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Switching from FrontPage to KompoZer - page 2

Dangerous Confessions

  • November 24, 2008
  • By Eric Geier

If you've used any web authoring application, or even a word processor, you'll likely understand how to do the basics; type and format text, bullets, and lists, insert tables, create hyperlinks, and so on. So let's discover some features in KompoZer that you're probably not familiar with:

  • Better XHTML support - Developing pages based on XHTML in FrontPage is possible, however KompoZer provides better support for this language. Clicking the XHTML option on the New dialog box provides a properly formatted blank page. What is XHTML, you ask? Well, it is an improved version of HTML, which combines HTML and XML. Web pages in the XHTML language, which doesn't differ all that much from HTML, are inherently better written. This provides for better cross-browser compatibility and easier execution or display in browsers on less powerful, mobile, devices.
  • CSS Editor - This tool is extremely useful if you aren't a Cascading Style Sheets (CSS) expert-- like me. Instead of having to reference and follow the CSS rules, the editor can create style sheets for you based upon the formatting attributes you select from the dialog boxes, such as Figure 2 shows. This tool is accessible from the Tools menu on the toolbar.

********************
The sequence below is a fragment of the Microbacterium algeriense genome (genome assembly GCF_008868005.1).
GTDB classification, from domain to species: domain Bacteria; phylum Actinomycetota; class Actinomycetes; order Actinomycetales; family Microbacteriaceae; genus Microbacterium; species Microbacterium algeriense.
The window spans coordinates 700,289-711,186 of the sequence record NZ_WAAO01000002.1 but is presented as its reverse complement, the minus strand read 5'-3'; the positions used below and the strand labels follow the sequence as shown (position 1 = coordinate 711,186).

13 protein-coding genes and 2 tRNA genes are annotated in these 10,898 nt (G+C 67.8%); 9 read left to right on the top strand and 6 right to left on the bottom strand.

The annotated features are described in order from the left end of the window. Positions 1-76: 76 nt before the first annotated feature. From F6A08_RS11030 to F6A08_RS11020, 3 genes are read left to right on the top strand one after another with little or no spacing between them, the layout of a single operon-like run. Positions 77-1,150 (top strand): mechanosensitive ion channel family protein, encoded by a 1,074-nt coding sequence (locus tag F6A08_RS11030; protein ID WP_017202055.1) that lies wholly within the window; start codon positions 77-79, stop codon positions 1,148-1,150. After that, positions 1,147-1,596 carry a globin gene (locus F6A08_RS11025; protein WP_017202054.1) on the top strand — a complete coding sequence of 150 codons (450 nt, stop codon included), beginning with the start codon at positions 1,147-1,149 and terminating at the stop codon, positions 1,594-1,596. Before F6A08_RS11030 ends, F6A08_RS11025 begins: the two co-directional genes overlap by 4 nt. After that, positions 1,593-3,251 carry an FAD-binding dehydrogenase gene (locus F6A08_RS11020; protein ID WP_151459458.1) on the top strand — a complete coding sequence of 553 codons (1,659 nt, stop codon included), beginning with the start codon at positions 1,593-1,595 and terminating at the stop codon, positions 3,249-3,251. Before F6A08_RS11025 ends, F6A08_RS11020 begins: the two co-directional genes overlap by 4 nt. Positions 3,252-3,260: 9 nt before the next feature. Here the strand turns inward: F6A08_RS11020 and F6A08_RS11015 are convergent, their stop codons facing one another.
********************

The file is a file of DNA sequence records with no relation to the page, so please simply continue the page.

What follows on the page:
• Insert PHP code - Instead of having to manually type the PHP start and end tags into HTML pages when you want to include PHP code, this feature lets you type or copy the PHP code into a dialog box. KompoZer takes care of wrapping your code with the proper tags, beginning with and ending with ?>. You can access this feature from the toolbar's Insert menu.
  • Friendship (XFN) links - KompoZer lets you optionally define your hyperlink's XFN (XHTML Friends Network) properties from the hyperlink dialog box, rather than manually doing it. XFN� is an emerging approach to enable owners of personal web sites, blogs, social networking pages to publically share what type of relationship they have with whom they link to. Attribute values (such as friend or acquaintance) are added to a link's tag in the HTML code. There may be several ways where all this becomes more useful in the future; these links may provide the backdrop for a social networking system.

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